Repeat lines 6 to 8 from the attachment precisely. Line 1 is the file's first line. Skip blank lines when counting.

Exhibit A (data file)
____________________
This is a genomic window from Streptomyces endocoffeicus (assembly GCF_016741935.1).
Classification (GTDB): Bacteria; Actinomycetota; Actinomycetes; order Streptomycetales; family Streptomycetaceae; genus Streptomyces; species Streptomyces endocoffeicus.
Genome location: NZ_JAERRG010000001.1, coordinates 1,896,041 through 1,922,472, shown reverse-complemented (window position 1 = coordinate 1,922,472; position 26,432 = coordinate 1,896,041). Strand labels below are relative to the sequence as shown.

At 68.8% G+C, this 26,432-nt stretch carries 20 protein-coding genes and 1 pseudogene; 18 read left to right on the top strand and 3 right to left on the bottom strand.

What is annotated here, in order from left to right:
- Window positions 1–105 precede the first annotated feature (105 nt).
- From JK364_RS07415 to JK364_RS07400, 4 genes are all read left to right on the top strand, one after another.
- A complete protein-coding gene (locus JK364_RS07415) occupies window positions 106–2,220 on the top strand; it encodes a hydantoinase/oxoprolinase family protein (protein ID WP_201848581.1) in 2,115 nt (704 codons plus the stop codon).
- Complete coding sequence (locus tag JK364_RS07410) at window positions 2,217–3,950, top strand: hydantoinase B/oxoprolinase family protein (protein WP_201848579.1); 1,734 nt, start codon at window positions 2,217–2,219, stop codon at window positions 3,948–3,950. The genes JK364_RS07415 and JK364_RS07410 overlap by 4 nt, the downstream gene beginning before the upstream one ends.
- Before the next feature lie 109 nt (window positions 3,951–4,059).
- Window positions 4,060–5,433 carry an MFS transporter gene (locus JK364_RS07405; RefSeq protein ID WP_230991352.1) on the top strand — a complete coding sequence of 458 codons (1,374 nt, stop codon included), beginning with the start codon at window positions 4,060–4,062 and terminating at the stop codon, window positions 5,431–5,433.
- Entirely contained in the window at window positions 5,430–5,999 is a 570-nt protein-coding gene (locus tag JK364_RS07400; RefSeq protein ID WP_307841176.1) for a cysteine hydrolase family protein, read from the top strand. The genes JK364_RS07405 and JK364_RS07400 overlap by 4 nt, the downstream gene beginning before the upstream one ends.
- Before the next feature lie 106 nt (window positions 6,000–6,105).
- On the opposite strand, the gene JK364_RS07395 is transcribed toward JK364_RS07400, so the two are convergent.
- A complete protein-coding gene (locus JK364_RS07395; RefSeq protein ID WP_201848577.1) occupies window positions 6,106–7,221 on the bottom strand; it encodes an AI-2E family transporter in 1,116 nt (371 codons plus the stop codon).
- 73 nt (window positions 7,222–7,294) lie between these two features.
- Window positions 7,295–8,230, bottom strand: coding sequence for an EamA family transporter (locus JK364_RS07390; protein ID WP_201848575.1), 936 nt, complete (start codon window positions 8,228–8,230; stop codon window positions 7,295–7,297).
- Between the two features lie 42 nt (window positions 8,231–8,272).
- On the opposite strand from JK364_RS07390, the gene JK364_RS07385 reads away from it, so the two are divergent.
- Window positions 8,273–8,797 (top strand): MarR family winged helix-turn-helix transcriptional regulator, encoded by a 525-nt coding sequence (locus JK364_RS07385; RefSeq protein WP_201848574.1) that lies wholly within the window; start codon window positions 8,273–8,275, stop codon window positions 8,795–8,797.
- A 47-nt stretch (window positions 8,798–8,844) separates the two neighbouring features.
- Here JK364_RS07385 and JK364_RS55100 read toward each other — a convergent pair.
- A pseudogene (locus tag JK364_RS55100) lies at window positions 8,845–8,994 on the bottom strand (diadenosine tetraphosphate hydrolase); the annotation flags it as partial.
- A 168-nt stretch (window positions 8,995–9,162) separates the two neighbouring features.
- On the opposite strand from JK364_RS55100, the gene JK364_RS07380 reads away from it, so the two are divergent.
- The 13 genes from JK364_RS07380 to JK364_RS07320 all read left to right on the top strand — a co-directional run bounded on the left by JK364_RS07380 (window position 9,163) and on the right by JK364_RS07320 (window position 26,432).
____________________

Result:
- Window positions 1–105 precede the first annotated feature (105 nt).
- From JK364_RS07415 to JK364_RS07400, 4 genes are all read left to right on the top strand, one after another.
- A complete protein-coding gene (locus JK364_RS07415) occupies window positions 106–2,220 on the top strand; it encodes a hydantoinase/oxoprolinase family protein (protein ID WP_201848581.1) in 2,115 nt (704 codons plus the stop codon).